Reconsidering Katsushika Ōi
- Professor Julie Nelson Davis (University of Pennsylvania)
- Wednesday 10 November 2021
- Leiden Lecture Series in Japanese Studies
- Online via Zoom (link to the lecture below)
This lecture will be held via Zoom: click here for the link.
Katsushika Ōi (ca. 1800-1860) was regarded in her lifetime as an exceptional artist. Her famous father, Katsushika Hokusai (1760-1849), wrote that her pictures of beautiful women were better than his own, while another contemporary artist commented that she had made a “reputation as a talented painter.” Yet only some dozen paintings and a few illustrated books bear her signature as work of her own. Given her reputation, why are there so few works remaining from the hand of Ōi? This talk reconsiders Ōi’s career, style, and legacy in the context of Katsushika house style, arguing that positing “late Hokusai” as a singular genius leaves out the potential for Ōi’s contribution as a “ghost brush.” How this upholds false narratives (where the brush of mastery is singular as well as male) is shown as a means of producing another kind of “ghost,” one where workshop practice and collaboration have been vanished in the construction of Hokusai in the Meiji period, when the history of Japanese art was rewritten for reception abroad as well as for profit.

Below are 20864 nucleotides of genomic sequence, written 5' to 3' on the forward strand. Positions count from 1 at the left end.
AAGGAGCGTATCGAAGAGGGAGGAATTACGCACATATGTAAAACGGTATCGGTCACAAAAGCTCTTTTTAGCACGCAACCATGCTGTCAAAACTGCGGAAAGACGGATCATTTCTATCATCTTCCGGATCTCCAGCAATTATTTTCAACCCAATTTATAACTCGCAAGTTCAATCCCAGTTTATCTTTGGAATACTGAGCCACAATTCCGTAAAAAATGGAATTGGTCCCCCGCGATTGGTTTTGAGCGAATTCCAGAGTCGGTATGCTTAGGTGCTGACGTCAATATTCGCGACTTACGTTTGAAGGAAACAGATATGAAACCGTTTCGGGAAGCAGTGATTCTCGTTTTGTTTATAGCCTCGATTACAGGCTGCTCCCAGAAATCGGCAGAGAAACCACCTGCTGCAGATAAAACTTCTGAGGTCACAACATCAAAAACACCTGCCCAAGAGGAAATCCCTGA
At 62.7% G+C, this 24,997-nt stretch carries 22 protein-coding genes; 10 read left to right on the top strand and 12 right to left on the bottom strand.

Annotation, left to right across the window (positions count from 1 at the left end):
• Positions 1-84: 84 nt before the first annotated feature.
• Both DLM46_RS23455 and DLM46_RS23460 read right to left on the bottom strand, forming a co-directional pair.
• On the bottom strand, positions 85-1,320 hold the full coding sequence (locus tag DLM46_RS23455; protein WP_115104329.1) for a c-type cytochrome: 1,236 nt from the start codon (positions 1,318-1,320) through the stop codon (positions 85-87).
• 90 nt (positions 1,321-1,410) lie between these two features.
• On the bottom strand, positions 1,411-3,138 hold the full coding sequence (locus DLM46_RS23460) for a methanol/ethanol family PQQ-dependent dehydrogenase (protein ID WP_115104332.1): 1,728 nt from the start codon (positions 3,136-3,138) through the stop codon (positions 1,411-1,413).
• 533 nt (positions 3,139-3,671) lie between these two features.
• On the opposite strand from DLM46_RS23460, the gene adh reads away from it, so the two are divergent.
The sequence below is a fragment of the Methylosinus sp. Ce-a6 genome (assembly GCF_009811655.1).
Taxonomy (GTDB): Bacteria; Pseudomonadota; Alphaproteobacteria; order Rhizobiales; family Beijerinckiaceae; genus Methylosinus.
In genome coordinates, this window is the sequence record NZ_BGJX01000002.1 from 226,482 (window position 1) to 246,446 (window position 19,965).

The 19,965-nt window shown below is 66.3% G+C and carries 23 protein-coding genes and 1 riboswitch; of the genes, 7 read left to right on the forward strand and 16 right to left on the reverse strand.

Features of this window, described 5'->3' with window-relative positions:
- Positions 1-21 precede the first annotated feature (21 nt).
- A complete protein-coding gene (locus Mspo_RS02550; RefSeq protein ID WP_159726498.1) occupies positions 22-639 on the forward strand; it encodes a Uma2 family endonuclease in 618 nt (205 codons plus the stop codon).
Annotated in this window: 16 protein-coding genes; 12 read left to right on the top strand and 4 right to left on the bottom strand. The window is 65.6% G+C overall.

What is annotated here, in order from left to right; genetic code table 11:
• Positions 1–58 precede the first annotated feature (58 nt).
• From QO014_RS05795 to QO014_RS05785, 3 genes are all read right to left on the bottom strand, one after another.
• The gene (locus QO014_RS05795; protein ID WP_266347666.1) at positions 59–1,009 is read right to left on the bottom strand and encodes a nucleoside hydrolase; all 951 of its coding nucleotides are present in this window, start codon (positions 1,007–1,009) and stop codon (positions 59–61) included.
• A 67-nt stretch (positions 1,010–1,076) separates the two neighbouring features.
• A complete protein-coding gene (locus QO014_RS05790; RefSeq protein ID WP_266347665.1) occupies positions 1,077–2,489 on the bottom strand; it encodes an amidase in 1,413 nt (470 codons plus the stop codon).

About Julie Nelson Davis
Julie Nelson Davis specializes in the arts and material cultures of eighteenth- and nineteenth-century Japan, with a focus on prints, paintings, and illustrated books. One of the leaders in the field of ukiyo-e (“images of the floating world”), Davis takes an interdisciplinary approach to understanding these works in context, exploring issues related to artistic practice, authorship, gender, and censorship, among others. Davis’s first book, Utamaro and the Spectacle of Beauty (Reaktion Books, 2007), explores the status of the artist and the construction of gender, identity, sexuality and celebrity through the work of Kitagawa Utamaro (1753-1806). Her second book, Partners in Print: Artistic Collobration and the Ukiyo-e Market (University of Hawai’i Press, 2015), offers a new approach to understanding the print culture in early modern Japan within the context of networks of commercial and artistic collaboration. In Picturing the Floating World: Ukiyo-e in Context (2021), her most recent book, Davis debunks long-held myths about ukiyo-e as little appreciated in their own time, writing a more nuanced evaluation wherein consumers, critics, and makers produced and sold, appraised and collected, described and recorded ukiyo-e as valuable and artistic works.